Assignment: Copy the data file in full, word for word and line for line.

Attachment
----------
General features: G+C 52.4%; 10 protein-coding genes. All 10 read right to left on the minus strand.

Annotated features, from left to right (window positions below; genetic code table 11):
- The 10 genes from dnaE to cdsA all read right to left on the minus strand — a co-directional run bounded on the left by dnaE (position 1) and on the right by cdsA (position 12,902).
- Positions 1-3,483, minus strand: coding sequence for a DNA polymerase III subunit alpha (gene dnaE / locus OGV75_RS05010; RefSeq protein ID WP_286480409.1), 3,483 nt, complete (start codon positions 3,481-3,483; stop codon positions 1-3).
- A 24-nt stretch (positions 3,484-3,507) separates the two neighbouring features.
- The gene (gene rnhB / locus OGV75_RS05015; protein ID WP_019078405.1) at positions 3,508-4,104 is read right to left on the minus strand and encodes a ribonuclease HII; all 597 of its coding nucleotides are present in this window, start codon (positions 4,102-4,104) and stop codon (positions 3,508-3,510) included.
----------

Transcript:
General features: G+C 52.4%; 10 protein-coding genes. All 10 read right to left on the minus strand.

Annotated features, from left to right (window positions below; genetic code table 11):
- The 10 genes from dnaE to cdsA all read right to left on the minus strand — a co-directional run bounded on the left by dnaE (position 1) and on the right by cdsA (position 12,902).
- Positions 1-3,483, minus strand: coding sequence for a DNA polymerase III subunit alpha (gene dnaE / locus OGV75_RS05010; RefSeq protein ID WP_286480409.1), 3,483 nt, complete (start codon positions 3,481-3,483; stop codon positions 1-3).
- A 24-nt stretch (positions 3,484-3,507) separates the two neighbouring features.
- The gene (gene rnhB / locus OGV75_RS05015; protein ID WP_019078405.1) at positions 3,508-4,104 is read right to left on the minus strand and encodes a ribonuclease HII; all 597 of its coding nucleotides are present in this window, start codon (positions 4,102-4,104) and stop codon (positions 3,508-3,510) included.